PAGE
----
There was considerable tension within the council at this time regarding the tramways, particularly between those representing the north ward versus the west and south wards. In February 1916 Essendon Council approached the council on behalf of the NMETL regarding the link route, but the numbers were against them. Indeed, tensions were such that on the council vote to form the Footscray Tramway Trust, a tie was only broken by the casting vote of the Mayor.
The next several months were consumed arranging finance for construction, which was made more difficult by the conduct of the war and the resultant shortage of capital. However, all activities of the FTT, including the proposed routes, were shrouded from the public by a veil of secrecy. By January 1917 the lack of progress and transparency in reporting led to a significant loss of confidence in both the council and the FTT.
There was significant public sentiment for a link with the Essendon lines. A strong argument was made based on the successful PMTT in the eastern suburbs of Melbourne, which was aggressively expanding both its network and its alliances with municipalities beyond its original bounds. The PMTT was financially successful, whereas the NMETL was undergoing significant financial woes due to its restricted traffic base. It was thought that the FTT should ensure that it did not suffer similar financial problems by restricting its growth potential, and rescind its decision not to build the Essendon link.
However, it was felt that opposing the direction of the FTT to build only local lines would result in no tramway being built at all, so a general level of frustration reigned, and no effective concerted action was taken against the council and the FTT to force the building of the link.
Meanwhile, the war was making acquisition of materials difficult. Skyrocketing insurance rates made importation of tramway rails impossible, and there was no capability within Australia to roll grooved tramway rail. BHP Limited expressed interest in producing rail for the tramway, as its newly built Newcastle steel mill was ready for business. It was decided to use standard railway pattern rail modified with a bolt-on check. BHP obtained the contract for the rail, with a local engineering company, G.F. Sewell, not only getting the contract for attaching the bolt-on check but also the contract for building the Brill 21E truck frames for the ten new tramcars (seven one-man and three combination cars). Other contracts were let as follows:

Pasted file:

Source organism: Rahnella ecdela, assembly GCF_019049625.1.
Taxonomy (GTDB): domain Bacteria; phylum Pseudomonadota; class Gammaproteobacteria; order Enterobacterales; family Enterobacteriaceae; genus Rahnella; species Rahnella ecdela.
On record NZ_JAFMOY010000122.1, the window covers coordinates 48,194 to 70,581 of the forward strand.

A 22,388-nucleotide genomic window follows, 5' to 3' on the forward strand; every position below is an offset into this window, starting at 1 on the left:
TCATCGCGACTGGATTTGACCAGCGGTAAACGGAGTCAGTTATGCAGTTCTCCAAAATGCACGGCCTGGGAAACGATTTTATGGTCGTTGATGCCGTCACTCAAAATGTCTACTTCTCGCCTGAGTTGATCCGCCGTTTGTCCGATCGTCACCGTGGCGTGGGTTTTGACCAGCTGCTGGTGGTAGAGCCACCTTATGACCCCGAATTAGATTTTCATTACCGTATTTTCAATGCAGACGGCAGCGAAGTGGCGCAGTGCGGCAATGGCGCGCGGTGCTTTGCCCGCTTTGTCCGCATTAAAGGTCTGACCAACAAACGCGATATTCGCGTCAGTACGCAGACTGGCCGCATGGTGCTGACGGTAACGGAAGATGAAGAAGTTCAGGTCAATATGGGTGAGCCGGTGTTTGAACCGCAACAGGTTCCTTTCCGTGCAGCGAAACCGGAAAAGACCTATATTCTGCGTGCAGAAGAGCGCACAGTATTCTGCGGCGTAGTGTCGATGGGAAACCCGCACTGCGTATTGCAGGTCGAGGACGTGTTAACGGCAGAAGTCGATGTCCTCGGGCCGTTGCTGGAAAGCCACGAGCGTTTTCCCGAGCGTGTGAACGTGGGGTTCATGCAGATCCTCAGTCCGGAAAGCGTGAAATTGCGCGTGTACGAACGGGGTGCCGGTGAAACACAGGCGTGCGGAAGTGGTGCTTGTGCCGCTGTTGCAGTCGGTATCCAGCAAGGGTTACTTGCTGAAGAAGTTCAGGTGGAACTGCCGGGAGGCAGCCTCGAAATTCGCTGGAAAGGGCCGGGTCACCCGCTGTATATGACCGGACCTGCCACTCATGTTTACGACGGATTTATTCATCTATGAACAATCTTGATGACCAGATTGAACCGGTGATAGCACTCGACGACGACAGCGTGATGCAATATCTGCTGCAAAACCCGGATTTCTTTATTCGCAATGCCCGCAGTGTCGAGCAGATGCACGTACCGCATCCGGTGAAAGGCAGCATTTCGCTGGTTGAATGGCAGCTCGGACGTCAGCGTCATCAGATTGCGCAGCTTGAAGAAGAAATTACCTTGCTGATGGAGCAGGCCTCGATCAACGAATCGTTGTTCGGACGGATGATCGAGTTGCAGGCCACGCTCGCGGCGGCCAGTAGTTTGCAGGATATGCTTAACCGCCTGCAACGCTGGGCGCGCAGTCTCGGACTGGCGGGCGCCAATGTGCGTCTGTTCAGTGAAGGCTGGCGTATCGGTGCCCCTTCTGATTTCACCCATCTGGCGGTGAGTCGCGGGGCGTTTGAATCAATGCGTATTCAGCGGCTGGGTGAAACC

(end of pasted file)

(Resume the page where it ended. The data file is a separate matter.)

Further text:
However, even the use of non-tramway rail subjected the FTT to attack from the media, as well as continued attacks for its insistence on building only local lines, not to mention that erection of overhead poles would require removal of many trees.
On 3 March 1918 a rather prophetic statement was made in council that the FTT would never run trams in Footscray, as the Government was in the process of forming a central tramways trust for Melbourne. This was looked upon as a godsend, as the general sentiment was that such a body would construct the link to the rest of Melbourne, letting the council and the FTT off the hook. But this was the moment that determined the future of the Footscray tramways, and the failure of nerve would affect the long-term development of the suburb.
On 30 July 1918, rails for construction of the Footscray tramway system began arriving at the docks, which set of a flurry of activity by the council. Realising that the trust did not yet have legal authority to construct the tramway, application was made to the Governor-in-Council for the approval of five lines, for which orders were granted almost immediately.
The FTT was undergoing extreme financial pressure by this stage, with no inwards cashflow and no tramway delivered. So when the HTT was in financial difficulties due to the need to reconstruct its brand-new tramline (as a result of shoddy contractors work), the FTT saw a chance to save some money. The HTT had taken delivery of seven California combination car bodies from Duncan & Fraser of Adelaide, but had no money to complete them. The FTT therefore bought these bodies (later M&MTB M class 183-189) from the HTT, and arranged to store them at Hawthorn Depot until it was in a position to take delivery.